D: So yeah…then just thinking about the process and looking at how the movement was evolving and it was very much a group, individual, against, togetherness.  We talked in the process what it meant to be in a community and the idea- if the audience is a community and the performers are another community. How do you invite them into your community? So it was lots of talk like this and if you look into a social setting as well…immigration…all these things. Integrating…accepting another culture into your culture. Draw back even further by simply looking at the creative process that it’s a one on one relationship and even thinking about the power struggles that are in there. You know you’ve got the choreographer and you’ve got the dancers. How do you flatten that hierarchical structure? The challenge that was there for me was okay…how can I flatten this structure but at the same time remain the leader. I believe in leadership and we need leadership. I never got an answer. It was a constant working with okay…now they’re asking things of me…I need to take charge…okay now… I need to step back. It’s fluid. It’s constantly fluid. Then you’re dealing with well someone may have gotten out of the bed the wrong way. You’re looking at them, you’re trying to assess. So, yeah coming back to the complexities of belonging- yeah there’s a great deal of substance in that.

R: That is interesting. I did a piece in the fall a duet where I had written spoken word poetry and recited it at the same time we were dancing. Kind of a long the same idea’s of belonging…or it was more about balance and that sort of thing. So, I find that very intriguing.

R: So, yes In terms of choreographing I know you’ve touched on this a bit but what is your preferred mode of process? Do you primarily use improvisation or do you have different exercises?

D: Yeah, definitely improvisation. I believe the first thing when I go into the studio I want all of us to get to know each other. So, I don’t delve straight into the work. Or I might have an exercise where the idea is there. But I won’t necessarily reveal that straight away. So, one of the things that I’m doing with this group…one of the first things we do was a seven minute solo with everyone watching. No structure, no nothing.

That’s just an example.  So, if I’ve got ten rehearsals, which I had here when I choreographed for rep. I will use two of those rehearsals purely just getting to know each other. For me it’s about connecting as a group. It’s all improvisation actually. It’s about me seeing the individual. And then I can say all right, good whom am I working and what am I working with?  Instead of trying to fit everyone in one spot. And actually I tend to do a lot of unison in my work.

D: So the unison evolves. The dancers make all the movements as well. I don’t make any. I just pick it apart, tear it apart, and rearrange it. I get the dancers to teach each other. So, I don’t necessarily know the movement either. And what I’m interested in about that is the sharing and the language and the empowerment again. So, when it comes to the performances they own the work. I feel that’s very important.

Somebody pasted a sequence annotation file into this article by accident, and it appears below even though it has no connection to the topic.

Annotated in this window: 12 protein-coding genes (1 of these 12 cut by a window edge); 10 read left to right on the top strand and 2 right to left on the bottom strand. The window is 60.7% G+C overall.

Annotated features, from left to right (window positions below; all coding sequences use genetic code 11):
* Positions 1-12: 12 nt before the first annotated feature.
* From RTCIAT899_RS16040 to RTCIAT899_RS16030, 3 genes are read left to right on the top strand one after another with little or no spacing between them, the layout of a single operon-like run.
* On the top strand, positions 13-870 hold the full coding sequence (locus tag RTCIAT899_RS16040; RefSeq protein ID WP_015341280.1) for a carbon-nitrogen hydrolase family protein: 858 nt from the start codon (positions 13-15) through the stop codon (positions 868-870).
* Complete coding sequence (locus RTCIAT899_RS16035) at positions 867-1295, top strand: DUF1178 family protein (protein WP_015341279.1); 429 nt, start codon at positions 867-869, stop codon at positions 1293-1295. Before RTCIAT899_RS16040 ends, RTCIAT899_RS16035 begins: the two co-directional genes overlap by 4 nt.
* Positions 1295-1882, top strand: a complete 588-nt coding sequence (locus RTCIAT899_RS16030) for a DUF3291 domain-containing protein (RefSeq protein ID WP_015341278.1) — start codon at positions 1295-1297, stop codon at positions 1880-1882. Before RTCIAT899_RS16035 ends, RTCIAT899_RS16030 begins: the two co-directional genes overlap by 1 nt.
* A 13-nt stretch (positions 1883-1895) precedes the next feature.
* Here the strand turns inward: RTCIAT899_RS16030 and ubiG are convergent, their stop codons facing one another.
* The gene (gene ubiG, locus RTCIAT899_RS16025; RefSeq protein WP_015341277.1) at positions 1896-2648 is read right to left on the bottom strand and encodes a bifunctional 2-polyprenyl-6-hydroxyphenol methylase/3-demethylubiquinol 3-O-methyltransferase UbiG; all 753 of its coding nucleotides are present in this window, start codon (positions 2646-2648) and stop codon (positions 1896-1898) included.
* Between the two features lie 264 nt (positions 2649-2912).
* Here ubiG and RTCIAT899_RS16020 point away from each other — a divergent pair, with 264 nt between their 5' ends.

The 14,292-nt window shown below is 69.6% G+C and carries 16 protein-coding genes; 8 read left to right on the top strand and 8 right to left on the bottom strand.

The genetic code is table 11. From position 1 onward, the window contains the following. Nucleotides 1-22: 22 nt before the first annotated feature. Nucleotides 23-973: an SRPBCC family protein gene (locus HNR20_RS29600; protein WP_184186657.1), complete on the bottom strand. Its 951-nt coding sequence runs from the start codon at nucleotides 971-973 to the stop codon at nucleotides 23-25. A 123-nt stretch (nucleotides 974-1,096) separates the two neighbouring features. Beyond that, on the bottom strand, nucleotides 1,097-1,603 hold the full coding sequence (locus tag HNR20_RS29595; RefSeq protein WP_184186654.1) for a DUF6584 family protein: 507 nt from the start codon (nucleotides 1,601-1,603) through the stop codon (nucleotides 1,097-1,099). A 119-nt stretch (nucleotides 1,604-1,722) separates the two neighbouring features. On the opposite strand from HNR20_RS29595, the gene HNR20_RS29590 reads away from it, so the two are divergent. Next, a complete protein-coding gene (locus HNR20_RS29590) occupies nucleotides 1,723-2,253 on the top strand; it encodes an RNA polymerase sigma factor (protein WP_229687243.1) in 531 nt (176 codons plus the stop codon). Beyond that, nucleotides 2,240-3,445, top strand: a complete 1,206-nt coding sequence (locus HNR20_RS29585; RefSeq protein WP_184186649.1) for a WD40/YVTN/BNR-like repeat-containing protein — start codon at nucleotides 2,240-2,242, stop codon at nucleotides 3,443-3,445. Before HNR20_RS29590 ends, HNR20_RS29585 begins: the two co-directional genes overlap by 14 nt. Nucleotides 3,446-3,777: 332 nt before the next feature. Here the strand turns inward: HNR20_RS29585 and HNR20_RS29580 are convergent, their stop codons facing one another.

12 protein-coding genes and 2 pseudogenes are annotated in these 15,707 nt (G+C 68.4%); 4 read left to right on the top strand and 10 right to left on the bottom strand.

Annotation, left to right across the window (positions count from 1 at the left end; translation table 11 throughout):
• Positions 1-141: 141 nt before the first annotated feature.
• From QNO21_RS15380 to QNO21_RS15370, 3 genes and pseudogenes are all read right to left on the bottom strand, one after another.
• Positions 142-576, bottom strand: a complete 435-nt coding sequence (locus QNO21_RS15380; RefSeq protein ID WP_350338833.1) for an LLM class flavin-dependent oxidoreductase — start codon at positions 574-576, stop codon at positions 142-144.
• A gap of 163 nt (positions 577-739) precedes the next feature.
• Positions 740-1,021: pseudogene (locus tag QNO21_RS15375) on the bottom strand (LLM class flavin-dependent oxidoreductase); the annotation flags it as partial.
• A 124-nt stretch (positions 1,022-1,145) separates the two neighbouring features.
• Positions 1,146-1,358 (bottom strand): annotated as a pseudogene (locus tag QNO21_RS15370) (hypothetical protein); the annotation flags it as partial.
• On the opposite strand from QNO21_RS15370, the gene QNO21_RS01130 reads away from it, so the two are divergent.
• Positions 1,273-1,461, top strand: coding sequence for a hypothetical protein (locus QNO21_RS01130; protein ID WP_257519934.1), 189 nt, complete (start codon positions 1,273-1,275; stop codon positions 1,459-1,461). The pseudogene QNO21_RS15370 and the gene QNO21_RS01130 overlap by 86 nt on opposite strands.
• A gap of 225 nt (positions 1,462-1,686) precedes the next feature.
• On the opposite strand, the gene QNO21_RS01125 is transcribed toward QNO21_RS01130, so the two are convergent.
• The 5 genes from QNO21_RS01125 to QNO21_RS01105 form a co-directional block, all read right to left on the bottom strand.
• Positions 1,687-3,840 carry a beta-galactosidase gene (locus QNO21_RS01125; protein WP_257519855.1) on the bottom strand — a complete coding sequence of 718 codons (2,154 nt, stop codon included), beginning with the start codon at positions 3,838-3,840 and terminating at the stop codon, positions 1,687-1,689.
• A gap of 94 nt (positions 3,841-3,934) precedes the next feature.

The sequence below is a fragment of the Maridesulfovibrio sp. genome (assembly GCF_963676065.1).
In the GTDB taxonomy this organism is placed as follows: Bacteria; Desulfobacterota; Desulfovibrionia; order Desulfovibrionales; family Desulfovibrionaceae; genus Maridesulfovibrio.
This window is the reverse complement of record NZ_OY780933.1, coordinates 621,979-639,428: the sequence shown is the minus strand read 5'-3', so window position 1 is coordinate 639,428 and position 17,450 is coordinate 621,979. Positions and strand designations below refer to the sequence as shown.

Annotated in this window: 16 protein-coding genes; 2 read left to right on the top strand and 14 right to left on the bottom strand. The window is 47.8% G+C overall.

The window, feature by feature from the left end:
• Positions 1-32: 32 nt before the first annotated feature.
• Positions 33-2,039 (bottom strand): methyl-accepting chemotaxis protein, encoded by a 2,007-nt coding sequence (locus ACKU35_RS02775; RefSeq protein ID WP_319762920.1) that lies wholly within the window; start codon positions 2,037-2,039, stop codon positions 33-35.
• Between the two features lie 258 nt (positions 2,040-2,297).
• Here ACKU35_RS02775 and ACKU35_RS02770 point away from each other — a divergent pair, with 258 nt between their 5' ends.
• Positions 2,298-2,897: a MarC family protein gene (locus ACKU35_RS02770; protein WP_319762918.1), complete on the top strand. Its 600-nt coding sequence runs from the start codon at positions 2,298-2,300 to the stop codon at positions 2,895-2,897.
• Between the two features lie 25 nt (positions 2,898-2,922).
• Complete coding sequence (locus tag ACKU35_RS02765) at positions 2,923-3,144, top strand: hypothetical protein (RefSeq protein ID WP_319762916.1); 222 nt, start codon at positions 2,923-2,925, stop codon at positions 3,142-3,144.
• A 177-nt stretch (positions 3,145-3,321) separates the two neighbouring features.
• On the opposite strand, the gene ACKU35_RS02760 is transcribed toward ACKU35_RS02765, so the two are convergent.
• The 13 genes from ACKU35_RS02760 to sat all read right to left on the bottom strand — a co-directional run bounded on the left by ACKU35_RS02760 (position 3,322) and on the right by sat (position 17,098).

R: Yeah, I feel that’s very important. It creates a stronger relationship to the movement and the choreographer. I absolutely love choreographing ever since I was little.

D: So, that’s where you want to go?

R: Yeah, actually a lot of the things you’ve talked about…are all things I want to do [laughter]. Do you have any advice for emerging artists looking to pursue similar endeavors?

D: Emerging is…well I’m emerging…I don’t know how long one is emerging for? But I suppose I feel like I am an experienced emerging rather than just starting emerging. You know what I mean [laughter]?

R: Yeah.

D:I just think from the get go one thing I do especially in composition and technique actually is I say why did I start?  Ask yourself why am I here? You know you need to, especially in SFU. It’s hard cause a lot of you are doing so much. You have so many things other than dance. Get out there in the community as much as you can.

R: Yeah.

D: Community projects… if you can go to classes as much as possible. Which I know is difficult. I would do that. Maybe at a little bit of expense to your degree at the end but it’s not really to your expense. Yeah, once you leave you’re starting again. When I finished my degree I thought…wow…it’s true I’m starting again. It’s a different kind of training. You have no framework so you have to be very disciplined. So, even though we’re already disciplined in our training we have that framework. We have to be here, we have to do this and that. You’re going to be assessed and all that. But it’s just that kind of…

R: Safety net?